Inside This Issue - News
Frank Scorpiniti is now just over a year into his Canadian experience: 11 months as chief operating officer of the Katz Group and just four months in the chief executive officer position to which he was appointed after the retirement of former president and CEO Andy Giancamilli in February. That time has been long enough for him to size up the competition.
With the fate of the health care reform law hanging in the balance, three of the country’s largest health insurers said they would maintain some Affordable Care Act benefits regardless of how the Supreme Court rules on it. But the companies said they would not continue coverage for pre-existing conditions.
Retail pharmacy has the capacity to be one of the drivers of the transformation of health care, says Kathleen Jaeger, senior vice president of pharmacy care and patient advocacy at the National Association of Chain Drug Stores.
Walmart’s annual meeting earlier this month managed to celebrate the retailer’s 50 years of spectacular growth in usual style, with plenty of enthusiastic associates from around the world and high-profile celebrities on display.
The National Association of Chain Drug Stores has unveiled an interactive educational resource for this year’s NACDS Marketplace Conference.
The role of private label has changed, and that means a more sophisticated approach in developing them is required, according to Laura Sturdevant, Walgreen Co.’s director of product development for private brands.
The National Association of Chain Drug Stores has named Thomas O’Donnell vice president of federal government affairs.
Navarro Discount Pharmacy has launched a Spanish-language version of its website.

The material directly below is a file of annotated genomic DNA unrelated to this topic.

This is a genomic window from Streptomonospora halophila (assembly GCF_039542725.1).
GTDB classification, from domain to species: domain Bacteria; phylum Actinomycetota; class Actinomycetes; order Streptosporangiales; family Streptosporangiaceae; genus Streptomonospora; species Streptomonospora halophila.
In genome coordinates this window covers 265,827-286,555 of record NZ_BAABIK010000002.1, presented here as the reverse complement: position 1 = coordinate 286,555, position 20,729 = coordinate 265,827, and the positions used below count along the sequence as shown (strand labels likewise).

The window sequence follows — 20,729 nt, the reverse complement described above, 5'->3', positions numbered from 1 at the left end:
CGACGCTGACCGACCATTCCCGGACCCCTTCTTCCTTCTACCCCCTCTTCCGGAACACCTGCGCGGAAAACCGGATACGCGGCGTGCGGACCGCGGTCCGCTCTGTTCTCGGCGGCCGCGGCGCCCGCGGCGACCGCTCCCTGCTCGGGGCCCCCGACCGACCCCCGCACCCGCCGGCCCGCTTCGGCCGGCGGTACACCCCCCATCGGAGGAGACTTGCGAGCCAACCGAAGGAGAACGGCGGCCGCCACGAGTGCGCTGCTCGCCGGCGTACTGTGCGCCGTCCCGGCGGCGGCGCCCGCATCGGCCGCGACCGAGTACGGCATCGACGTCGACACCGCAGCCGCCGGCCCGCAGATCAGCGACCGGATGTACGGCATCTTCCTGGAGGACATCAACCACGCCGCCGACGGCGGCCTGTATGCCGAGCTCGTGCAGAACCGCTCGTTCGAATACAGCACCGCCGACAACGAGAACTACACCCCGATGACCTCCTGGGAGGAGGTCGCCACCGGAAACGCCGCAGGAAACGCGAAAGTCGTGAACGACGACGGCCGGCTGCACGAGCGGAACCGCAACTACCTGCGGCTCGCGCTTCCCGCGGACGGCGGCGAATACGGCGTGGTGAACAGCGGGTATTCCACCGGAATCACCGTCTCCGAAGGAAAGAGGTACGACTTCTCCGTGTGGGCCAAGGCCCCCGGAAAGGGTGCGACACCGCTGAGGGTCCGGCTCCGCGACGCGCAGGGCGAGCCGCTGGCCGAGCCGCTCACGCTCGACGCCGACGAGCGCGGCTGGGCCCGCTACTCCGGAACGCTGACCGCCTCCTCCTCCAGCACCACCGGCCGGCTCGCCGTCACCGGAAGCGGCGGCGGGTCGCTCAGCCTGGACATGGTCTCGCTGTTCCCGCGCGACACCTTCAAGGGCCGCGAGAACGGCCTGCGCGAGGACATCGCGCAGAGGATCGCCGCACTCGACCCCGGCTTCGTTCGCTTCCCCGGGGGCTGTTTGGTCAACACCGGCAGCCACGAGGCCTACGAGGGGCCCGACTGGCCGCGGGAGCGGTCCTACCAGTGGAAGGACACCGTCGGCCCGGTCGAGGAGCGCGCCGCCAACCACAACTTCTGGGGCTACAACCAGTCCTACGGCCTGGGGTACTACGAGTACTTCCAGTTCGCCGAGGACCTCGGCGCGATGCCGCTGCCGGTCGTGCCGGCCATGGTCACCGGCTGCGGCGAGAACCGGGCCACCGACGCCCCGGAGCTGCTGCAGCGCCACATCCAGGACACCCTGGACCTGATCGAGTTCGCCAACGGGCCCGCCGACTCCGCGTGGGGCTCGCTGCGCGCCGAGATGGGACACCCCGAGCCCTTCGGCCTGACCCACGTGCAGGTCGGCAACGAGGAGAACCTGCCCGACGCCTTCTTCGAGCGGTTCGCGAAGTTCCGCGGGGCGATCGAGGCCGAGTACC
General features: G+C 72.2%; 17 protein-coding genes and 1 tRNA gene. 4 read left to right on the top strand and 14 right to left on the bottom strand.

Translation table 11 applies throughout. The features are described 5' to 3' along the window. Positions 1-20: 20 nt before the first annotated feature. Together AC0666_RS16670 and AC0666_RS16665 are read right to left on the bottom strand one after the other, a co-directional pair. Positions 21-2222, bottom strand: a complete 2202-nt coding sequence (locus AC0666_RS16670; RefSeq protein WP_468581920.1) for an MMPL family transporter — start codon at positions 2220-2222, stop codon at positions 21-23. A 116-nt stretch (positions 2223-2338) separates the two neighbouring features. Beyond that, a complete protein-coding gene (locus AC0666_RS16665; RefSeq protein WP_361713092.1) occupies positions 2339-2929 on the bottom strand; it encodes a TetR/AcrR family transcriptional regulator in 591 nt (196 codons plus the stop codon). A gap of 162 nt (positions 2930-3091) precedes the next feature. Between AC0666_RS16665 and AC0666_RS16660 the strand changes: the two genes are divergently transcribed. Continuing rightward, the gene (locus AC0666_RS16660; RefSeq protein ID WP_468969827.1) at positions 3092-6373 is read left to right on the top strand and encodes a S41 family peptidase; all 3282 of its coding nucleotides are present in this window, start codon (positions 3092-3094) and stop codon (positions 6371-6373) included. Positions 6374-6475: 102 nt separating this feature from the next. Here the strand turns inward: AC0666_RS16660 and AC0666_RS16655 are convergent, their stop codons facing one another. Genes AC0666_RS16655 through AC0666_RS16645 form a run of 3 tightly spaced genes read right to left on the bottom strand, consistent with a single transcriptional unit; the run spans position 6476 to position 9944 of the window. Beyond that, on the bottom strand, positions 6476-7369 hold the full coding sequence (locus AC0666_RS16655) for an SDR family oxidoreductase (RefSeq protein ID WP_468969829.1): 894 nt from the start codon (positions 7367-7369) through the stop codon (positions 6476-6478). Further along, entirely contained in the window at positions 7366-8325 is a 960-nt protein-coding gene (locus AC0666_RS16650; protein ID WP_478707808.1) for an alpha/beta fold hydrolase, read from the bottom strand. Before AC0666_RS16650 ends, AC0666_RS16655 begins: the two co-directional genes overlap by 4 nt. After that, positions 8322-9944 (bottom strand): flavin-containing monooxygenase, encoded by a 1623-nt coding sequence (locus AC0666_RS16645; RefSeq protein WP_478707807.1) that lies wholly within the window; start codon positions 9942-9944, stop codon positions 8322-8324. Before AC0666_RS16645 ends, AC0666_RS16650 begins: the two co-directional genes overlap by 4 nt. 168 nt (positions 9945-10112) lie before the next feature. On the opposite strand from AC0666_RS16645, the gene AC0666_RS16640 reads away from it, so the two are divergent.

Former Medco Health Solutions Inc. executive Peter Duran has joined the executive team at RxAlly.
Walgreen Co. has extended its partnership with the pharmacy benefits management company OptumRx for several more years.
Bartell Drugs and the Space Needle have established a multidimensional partnership in celebration of the 50th anniversary of the structure — the centerpiece of the 1962 Seattle World’s Fair.
U.S. health care spending should grow at an historically low rate of 7.5% this year, a pace that could emerge as the standard course for the immediate future, according to the annual “Behind the Numbers” report on medical cost trend, published by the Health Research Institute (HRI) of PricewaterhouseCoopers U.S. (PwC).
The business model that has long sustained the research-based pharmaceutical industry is faltering, with the steady stream of blockbuster medications that once characterized it drying up and competition from generics suppliers increasing as an unprecedented number of branded products lose patent protection. One of the first big drug makers to hit the so-called patent cliff, GlaxoSmithKline (GSK) has responded by rethinking its strategic positioning and adopting a more balanced approach to the evolving health care marketplace.
GlaxoSmithKline is changing the way it operates, both internally and in terms of how it interacts with other health care stakeholders.
Part of the solution to the problems of access and cost that beset the nation’s health care system can be found in greater use of over-the-counter medications, an insight on which GlaxoSmithKline Consumer Healthcare is acting.
New products are the lifeblood of the consumer products business, and that’s as true in the over-the-counter drug category as in any other sector. As part of its push to become a bigger force in nonprescription medicines, GlaxoSmithKline Consumer Healthcare has put a premium on research and development.